'Stranger Than Fiction' is too by the book
Movies with terrific ideas are a rare commodity in Hollywood. The idea behind "Stranger Than Fiction" is the kind of Charlie Kaufmanesque conceit that sounds a lot better than the way it's played out.
Will Ferrell plays Harold Crick, a robotic IRS agent who discovers that he's hearing a voice in his head, the voice of an uppercrust British female, and that she is narrating every moment of his life.
Since no one else can hear her, Harold for a time thinks he's going crazy, especially when the voice speaks of his imminent death. He seeks out a psychiatrist (Linda Hunt) who refers him to, of all things, a literary theorist, Professor Jules Hilbert (Dustin Hoffman). Harold is encouraged to change the script of his life and turn tragedy into comedy. (This business of rewriting one's life script could be intended as a parody of self-help guru-speak, except it's not played for laughs.)
Crick feels as though he's a character in his own story, but it soon becomes clear that the story actually belongs to Kay Eiffel (Emma Thompson), a famously dreary writer who has been unable for 10 years to complete her new novel about a character named Harold Crick. The bulk of the movie is taken up with Harold's attempts to contact the reclusive author and save himself.
Is this a comedy? Not exactly. The screenplay here, by Zach Helm, is more coy than clever. Helm and his director, Marc Forster, are too enamored with the film's tricky conceit to actually flesh it out. It would have been more interesting and fun, for example, if we had a better idea of the kind of novel Kay is writing. But she is steadfastly generic – a tortured genius type.
Despite his sporadic attempts to breathe some life into Harold, Ferrell is generic as well. A morose neat freak who times his days down to the millisecond, Harold never really comes to life even when we are supposed to think he does.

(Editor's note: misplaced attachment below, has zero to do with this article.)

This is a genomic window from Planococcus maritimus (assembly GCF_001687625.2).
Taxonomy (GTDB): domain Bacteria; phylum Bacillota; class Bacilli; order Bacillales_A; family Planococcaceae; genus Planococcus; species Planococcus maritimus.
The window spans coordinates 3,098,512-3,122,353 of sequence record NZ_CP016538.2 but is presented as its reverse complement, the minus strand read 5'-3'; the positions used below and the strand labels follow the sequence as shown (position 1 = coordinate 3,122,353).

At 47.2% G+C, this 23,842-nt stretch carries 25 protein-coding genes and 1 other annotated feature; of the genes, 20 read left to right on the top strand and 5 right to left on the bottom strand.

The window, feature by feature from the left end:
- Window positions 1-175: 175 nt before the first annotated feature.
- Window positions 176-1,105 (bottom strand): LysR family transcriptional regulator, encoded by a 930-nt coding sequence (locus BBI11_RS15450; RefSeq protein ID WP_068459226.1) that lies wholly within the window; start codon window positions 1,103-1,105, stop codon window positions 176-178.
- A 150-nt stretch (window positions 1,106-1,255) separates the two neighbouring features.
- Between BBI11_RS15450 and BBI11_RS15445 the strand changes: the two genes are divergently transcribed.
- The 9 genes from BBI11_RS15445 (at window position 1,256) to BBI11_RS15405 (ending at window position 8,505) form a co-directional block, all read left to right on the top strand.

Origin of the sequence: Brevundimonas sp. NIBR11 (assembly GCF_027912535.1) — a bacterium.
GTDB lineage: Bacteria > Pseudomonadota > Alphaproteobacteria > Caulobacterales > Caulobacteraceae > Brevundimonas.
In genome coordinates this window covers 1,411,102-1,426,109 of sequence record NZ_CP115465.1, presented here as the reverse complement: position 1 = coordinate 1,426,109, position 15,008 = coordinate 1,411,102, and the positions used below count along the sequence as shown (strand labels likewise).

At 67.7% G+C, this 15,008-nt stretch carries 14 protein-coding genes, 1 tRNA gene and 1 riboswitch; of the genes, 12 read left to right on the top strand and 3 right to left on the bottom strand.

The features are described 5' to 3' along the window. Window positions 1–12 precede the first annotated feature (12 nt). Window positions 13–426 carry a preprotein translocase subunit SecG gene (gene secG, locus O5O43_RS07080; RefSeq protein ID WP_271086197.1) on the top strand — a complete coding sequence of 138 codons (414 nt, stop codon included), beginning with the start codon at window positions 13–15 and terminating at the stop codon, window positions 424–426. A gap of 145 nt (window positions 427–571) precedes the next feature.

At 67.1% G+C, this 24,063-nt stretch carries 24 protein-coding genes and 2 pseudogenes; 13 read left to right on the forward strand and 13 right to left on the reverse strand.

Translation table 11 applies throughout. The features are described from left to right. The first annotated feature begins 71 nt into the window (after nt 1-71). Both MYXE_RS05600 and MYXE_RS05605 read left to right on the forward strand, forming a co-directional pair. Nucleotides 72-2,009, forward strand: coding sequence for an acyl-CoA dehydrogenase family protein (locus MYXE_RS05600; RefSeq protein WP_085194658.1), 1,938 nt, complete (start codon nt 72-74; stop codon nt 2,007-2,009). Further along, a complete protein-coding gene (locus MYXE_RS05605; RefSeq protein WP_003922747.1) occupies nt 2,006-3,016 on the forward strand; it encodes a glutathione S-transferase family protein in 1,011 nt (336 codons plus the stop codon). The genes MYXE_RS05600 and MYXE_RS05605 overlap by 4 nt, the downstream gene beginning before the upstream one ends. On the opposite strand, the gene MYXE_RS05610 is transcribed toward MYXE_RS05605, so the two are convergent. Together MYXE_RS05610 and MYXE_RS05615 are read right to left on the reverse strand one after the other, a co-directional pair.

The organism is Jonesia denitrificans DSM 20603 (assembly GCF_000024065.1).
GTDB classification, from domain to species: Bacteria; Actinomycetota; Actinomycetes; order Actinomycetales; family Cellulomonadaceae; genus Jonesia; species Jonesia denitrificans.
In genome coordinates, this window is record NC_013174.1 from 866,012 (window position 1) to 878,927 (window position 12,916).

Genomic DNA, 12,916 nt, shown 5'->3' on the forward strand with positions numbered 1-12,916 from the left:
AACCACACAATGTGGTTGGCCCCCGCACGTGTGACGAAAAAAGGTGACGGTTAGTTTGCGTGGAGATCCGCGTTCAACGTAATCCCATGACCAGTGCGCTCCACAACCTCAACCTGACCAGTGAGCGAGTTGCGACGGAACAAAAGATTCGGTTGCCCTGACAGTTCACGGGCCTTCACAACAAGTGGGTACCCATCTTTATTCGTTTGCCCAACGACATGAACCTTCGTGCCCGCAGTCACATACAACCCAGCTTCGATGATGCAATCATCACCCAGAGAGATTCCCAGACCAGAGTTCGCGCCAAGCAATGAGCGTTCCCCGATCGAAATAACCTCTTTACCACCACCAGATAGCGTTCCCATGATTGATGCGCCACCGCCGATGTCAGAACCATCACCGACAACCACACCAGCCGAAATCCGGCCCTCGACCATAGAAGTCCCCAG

He falls for Ana (Maggie Gyllenhaal), a rebellious pastry chef he's auditing, and, with her prodding, becomes at best a reasonable facsimile of a human being.
Ana is a world-weary free spirit who doesn't believe in paying taxes to support bad government, and at first she's so abrasive that we can only assume she will eventually melt. But it's Harold who does the melting. The later scenes between Harold and Ana, like the one where they share milk and cookies, are sensitively played. Gyllenhaal manages to make Ana increasingly sympathetic without defusing her contrarian spirit.
Ferrell probably thinks he's being more of an artist in this film than he is in his "Anchorman"/SNL mode. He couldn't be more mistaken. If he wants to play Hamlet, then he should play Hamlet, and not this hollow man posing as Everyman. Like Jim Carrey, Ferrell seems to think that the way to be taken seriously as a dramatic actor is to drain himself of everything that audiences love about him.
Ferrell should take a tip from Dustin Hoffman, who, after years of strutting as a leading man, has settled comfortably – avidly – into character parts. Hoffman seems rejuvenated because he no longer needs to shoulder an entire movie. Ferrell, by contrast, looks depleted carrying this one. Grade: B–
• Rated PG-13 for some disturbing images, sexuality, brief language, and nudity.
Sex/Nudity: 5 scenes, including implied sex. Violence: 2 scenes. Profanity: 18 instances, including at least one harsh expression. Drugs/Alcohol/Tobacco: 2 scenes with drinking, 4 with smoking.